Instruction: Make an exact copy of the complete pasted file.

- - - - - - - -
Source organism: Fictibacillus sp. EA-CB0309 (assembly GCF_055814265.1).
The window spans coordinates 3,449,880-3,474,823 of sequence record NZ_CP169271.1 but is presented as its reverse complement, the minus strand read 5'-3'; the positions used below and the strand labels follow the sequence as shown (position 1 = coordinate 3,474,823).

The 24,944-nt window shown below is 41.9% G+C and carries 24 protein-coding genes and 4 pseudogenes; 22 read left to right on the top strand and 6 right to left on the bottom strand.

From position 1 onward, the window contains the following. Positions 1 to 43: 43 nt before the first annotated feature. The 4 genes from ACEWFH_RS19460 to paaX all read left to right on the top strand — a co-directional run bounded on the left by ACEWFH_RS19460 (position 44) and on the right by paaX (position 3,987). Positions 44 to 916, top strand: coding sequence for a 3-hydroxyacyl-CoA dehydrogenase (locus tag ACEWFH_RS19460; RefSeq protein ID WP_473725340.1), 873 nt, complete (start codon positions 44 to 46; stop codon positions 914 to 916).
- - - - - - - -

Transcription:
Source organism: Fictibacillus sp. EA-CB0309 (assembly GCF_055814265.1).
The window spans coordinates 3,449,880-3,474,823 of sequence record NZ_CP169271.1 but is presented as its reverse complement, the minus strand read 5'-3'; the positions used below and the strand labels follow the sequence as shown (position 1 = coordinate 3,474,823).

The 24,944-nt window shown below is 41.9% G+C and carries 24 protein-coding genes and 4 pseudogenes; 22 read left to right on the top strand and 6 right to left on the bottom strand.

From position 1 onward, the window contains the following. Positions 1 to 43: 43 nt before the first annotated feature. The 4 genes from ACEWFH_RS19460 to paaX all read left to right on the top strand — a co-directional run bounded on the left by ACEWFH_RS19460 (position 44) and on the right by paaX (position 3,987). Positions 44 to 916, top strand: coding sequence for a 3-hydroxyacyl-CoA dehydrogenase (locus tag ACEWFH_RS19460; RefSeq protein ID WP_473725340.1), 873 nt, complete (start codon positions 44 to 46; stop codon positions 914 to 916).